Corporate Japan is on display here at this country's third international exposition, the technology-oriented Science Expo '85. The expo site is 32 miles north of Tokyo in Tsukuba, a city the Japanese created in 1963 for scientific research. It's a one-hour, 45-minute trip from downtown Tokyo hotels by subway, train and bus.
Halfway through a six-month run that will end in mid-September, Tsukuba Expo has had 10 million visitors, precisely on schedule for the expected 20 million total.
Admission is 2,700 yen (about $11), less than that for younger people and kids. The train and bus fares from Tokyo's central station add another 2,900 yen (or $12). Travel bureaus offer tourists a one-day package for 13,000 yen, or about $52.
Ryo Saji, assistant manager of the foreign press office for Expo, told me that the typical crowd on a busy Saturday or Sunday will run between 120,000 and 150,000. The peak attendance so far was 230,000 on a special day for children last May.
But Expo '85 is rated as something less than a smashing success by the Japanese, who apparently were more excited by their first World's Fair at Osaka in 1970.
For one thing, despite the scientific theme, there are no spectacular innovations at Tsukuba, because the Japanese decided not to display their most advanced technology. Another complaint comes from the local community, whose hotels have remained mostly empty: The Japanese visitors come early in the morning with their kids, and go back to Tokyo in the evening.
Finally, it remains to be seen whether the government's hope that the publicity would focus attention on Tsukuba science city itself will pay off. It's not yet clear that private companies are scrambling for permanent locations on the fair site once the pavilions and futuristic exhibits are torn down.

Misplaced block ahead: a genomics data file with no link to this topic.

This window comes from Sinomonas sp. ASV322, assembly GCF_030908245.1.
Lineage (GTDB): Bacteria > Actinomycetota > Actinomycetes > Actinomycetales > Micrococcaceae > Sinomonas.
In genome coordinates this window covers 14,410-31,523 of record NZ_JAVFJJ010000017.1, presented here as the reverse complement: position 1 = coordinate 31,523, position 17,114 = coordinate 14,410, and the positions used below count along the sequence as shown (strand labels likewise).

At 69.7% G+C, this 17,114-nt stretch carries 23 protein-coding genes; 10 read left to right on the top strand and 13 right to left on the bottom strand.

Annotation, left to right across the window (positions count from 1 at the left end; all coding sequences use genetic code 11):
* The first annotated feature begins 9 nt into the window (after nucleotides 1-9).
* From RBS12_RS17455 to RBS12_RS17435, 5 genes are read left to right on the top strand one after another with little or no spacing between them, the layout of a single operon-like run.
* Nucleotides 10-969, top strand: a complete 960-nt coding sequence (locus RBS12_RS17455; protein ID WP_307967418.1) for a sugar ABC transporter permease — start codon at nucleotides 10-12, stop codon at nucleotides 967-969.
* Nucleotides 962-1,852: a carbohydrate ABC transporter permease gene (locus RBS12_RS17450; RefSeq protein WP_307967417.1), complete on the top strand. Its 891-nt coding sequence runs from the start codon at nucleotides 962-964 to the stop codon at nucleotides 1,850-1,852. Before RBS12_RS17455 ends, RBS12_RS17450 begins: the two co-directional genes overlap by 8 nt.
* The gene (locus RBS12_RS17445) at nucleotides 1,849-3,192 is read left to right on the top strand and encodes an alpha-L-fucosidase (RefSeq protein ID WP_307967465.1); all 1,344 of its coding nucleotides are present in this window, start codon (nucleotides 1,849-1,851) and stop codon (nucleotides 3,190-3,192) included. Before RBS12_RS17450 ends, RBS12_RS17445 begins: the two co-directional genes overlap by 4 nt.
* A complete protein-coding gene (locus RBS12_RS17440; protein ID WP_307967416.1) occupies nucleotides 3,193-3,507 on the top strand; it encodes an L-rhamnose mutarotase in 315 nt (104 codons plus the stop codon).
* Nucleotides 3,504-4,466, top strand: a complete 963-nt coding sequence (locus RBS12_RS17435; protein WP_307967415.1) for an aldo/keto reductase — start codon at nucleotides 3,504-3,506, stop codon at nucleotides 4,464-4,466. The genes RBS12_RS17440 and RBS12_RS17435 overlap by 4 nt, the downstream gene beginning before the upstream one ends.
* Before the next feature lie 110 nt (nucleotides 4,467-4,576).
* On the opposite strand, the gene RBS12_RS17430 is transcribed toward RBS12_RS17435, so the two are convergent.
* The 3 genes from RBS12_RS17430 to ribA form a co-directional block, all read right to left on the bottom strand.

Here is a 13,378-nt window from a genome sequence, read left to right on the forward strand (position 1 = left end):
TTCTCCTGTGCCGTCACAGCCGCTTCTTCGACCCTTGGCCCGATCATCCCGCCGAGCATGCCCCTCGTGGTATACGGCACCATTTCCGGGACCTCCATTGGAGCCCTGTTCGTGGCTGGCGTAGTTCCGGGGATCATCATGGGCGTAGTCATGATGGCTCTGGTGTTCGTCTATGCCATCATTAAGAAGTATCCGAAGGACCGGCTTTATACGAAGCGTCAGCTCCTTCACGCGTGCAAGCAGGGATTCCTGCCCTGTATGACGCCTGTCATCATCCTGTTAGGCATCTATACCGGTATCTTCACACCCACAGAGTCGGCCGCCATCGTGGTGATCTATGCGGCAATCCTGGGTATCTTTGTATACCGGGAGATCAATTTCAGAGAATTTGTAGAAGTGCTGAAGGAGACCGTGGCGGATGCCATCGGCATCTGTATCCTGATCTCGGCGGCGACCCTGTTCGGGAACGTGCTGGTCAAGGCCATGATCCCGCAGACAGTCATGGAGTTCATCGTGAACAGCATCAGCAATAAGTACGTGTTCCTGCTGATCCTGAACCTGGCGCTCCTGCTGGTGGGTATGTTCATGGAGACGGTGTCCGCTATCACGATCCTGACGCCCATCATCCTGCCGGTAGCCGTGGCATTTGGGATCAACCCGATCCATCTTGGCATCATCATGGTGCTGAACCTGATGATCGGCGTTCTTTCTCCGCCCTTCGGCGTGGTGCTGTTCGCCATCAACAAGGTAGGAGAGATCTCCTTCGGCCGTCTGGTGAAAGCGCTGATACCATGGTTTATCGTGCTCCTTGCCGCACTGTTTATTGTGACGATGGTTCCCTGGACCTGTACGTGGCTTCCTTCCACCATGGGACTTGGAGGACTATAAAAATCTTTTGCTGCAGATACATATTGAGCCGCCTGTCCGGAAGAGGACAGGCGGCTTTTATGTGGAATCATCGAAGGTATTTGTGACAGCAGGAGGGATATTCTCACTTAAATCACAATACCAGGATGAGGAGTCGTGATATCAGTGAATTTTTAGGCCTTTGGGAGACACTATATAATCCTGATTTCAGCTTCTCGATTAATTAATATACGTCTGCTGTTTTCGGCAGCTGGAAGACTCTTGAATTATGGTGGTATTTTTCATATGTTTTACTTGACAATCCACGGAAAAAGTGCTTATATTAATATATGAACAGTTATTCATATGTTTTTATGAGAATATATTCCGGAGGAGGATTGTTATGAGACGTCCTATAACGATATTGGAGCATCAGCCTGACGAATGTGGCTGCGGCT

But the people who come here enjoy the day, as I did, although there can be a wait for as much as two hours to get into one of the more popular pavillions, such as the Japan IBM, Fujitsu or NEC buildings, each of which boasts a large-screen show based on computerized images.
In a way, the whole scene, dominated by an 82-foot-high Sony "jumbotron" television screen, is a tribute to Japan's smashing successes in world trade. The jumbotron, equal to about 10,000 normal TV screens, can be seen from almost any place at the fair. A spokesman said Sony plans to make half-size models for racetracks and arenas.
For an American visitor, Tsukuba Expo doesn't have the noise and bustle generated by an American crowd. (I have the same complaint about Japanese baseball fans: Except for organized cheering sections, Japanese fans sit quietly in the stands, drink their beer and aren't very vocal. Japanese baseball is made to sound much more exciting by Japanese TV-hype than it really is.)
Even in the rain, the Japanese at the Expo wait patiently to get into the more popular exhibits. What they get for their patience is a magic world of voice-activated computers and robots, electronic marvels and gadgets, and huge screen shows simulating space travel generated by computers rather than conventional film, some of them using three-dimensional images.
It is all vaguely reminiscent of the Hayden Planetarium in New York, and of the big-screen shows at the National Air and Space Museum in Washington.
Among the more innovative pavilions I visited is NEC's C&C -- for computers and communications. The main C&C show is a journey to outer space: Each seat in the theater has a computer screen attached, allowing the audience (by touch control) to "vote" on the right course to take to avoid a meteor. NEC claims that there are 81 possible variations of the adventure.
But what caught my attention at NEC was a computer-edited daily newspaper, the Tsukuba Satellite Newspaper, published by ECC with the cooperation of the Asahi Shimbun. The news is edited at the Tokyo office of Asahi, converted into electronic signals, and fed by the Sakura 2 satellite to the NEC pavilion's color presses. NEC claims that this is the first time in Japan a communications satellite has been used for newspaper publication.
A popular exhibit in the Japanese theme pavilion is a piano-playing robot that, after putting a sheet-music display into its memory, fingers the keys into -- of all things -- "London Bridge Is Falling Down."
I admit to a sense of nationalistic pride in the United States pavilion, staffed by Japanese-speaking young Americans. For example, Lena Marshall of San Francisco was holding forth the day I attended, explaining the progression of computer technology from the first Eniac installation in 1944 to present-day miniaturization.
I asked the Japanese friend who accompanied me to Tsukuba how good Marshall's Japanese was. "Absolutely perfect," he said. If Marshall can do it -- three years of study, including one year in Tokyo -- why not American businessmen?